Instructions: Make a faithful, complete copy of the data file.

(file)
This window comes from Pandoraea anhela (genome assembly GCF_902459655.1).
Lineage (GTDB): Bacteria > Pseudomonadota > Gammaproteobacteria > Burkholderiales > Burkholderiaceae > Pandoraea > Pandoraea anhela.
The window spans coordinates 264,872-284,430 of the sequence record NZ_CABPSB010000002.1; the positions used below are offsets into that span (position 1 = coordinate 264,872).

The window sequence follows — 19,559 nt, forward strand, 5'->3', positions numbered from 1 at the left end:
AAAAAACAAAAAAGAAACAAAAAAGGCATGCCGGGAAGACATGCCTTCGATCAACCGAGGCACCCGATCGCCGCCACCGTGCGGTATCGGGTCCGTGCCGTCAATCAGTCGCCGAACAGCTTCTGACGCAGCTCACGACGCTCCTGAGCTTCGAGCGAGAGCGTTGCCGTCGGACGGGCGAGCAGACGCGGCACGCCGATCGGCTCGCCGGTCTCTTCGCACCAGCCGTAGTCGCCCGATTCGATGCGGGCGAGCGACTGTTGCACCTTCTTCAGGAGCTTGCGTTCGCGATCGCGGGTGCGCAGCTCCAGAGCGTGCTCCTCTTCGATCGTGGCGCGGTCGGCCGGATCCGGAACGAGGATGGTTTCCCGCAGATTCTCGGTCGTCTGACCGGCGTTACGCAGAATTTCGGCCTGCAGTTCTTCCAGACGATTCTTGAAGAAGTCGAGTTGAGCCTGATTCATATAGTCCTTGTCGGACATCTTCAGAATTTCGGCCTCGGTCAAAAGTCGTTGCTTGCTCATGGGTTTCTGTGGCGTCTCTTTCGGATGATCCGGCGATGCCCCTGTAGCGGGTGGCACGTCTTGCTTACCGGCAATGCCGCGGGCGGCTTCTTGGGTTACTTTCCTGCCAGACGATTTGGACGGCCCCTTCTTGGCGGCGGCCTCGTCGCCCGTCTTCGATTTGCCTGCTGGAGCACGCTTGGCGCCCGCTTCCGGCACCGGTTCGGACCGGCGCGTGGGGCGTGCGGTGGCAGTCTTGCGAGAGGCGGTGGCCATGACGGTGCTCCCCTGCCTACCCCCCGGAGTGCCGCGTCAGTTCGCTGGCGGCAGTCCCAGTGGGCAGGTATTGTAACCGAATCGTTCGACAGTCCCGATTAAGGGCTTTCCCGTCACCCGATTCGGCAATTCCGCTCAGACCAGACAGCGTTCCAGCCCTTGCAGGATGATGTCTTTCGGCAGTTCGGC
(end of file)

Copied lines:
This window comes from Pandoraea anhela (genome assembly GCF_902459655.1).
Lineage (GTDB): Bacteria > Pseudomonadota > Gammaproteobacteria > Burkholderiales > Burkholderiaceae > Pandoraea > Pandoraea anhela.
The window spans coordinates 264,872-284,430 of the sequence record NZ_CABPSB010000002.1; the positions used below are offsets into that span (position 1 = coordinate 264,872).

The window sequence follows — 19,559 nt, forward strand, 5'->3', positions numbered from 1 at the left end:
AAAAAACAAAAAAGAAACAAAAAAGGCATGCCGGGAAGACATGCCTTCGATCAACCGAGGCACCCGATCGCCGCCACCGTGCGGTATCGGGTCCGTGCCGTCAATCAGTCGCCGAACAGCTTCTGACGCAGCTCACGACGCTCCTGAGCTTCGAGCGAGAGCGTTGCCGTCGGACGGGCGAGCAGACGCGGCACGCCGATCGGCTCGCCGGTCTCTTCGCACCAGCCGTAGTCGCCCGATTCGATGCGGGCGAGCGACTGTTGCACCTTCTTCAGGAGCTTGCGTTCGCGATCGCGGGTGCGCAGCTCCAGAGCGTGCTCCTCTTCGATCGTGGCGCGGTCGGCCGGATCCGGAACGAGGATGGTTTCCCGCAGATTCTCGGTCGTCTGACCGGCGTTACGCAGAATTTCGGCCTGCAGTTCTTCCAGACGATTCTTGAAGAAGTCGAGTTGAGCCTGATTCATATAGTCCTTGTCGGACATCTTCAGAATTTCGGCCTCGGTCAAAAGTCGTTGCTTGCTCATGGGTTTCTGTGGCGTCTCTTTCGGATGATCCGGCGATGCCCCTGTAGCGGGTGGCACGTCTTGCTTACCGGCAATGCCGCGGGCGGCTTCTTGGGTTACTTTCCTGCCAGACGATTTGGACGGCCCCTTCTTGGCGGCGGCCTCGTCGCCCGTCTTCGATTTGCCTGCTGGAGCACGCTTGGCGCCCGCTTCCGGCACCGGTTCGGACCGGCGCGTGGGGCGTGCGGTGGCAGTCTTGCGAGAGGCGGTGGCCATGACGGTGCTCCCCTGCCTACCCCCCGGAGTGCCGCGTCAGTTCGCTGGCGGCAGTCCCAGTGGGCAGGTATTGTAACCGAATCGTTCGACAGTCCCGATTAAGGGCTTTCCCGTCACCCGATTCGGCAATTCCGCTCAGACCAGACAGCGTTCCAGCCCTTGCAGGATGATGTCTTTCGGCAGTTCGGC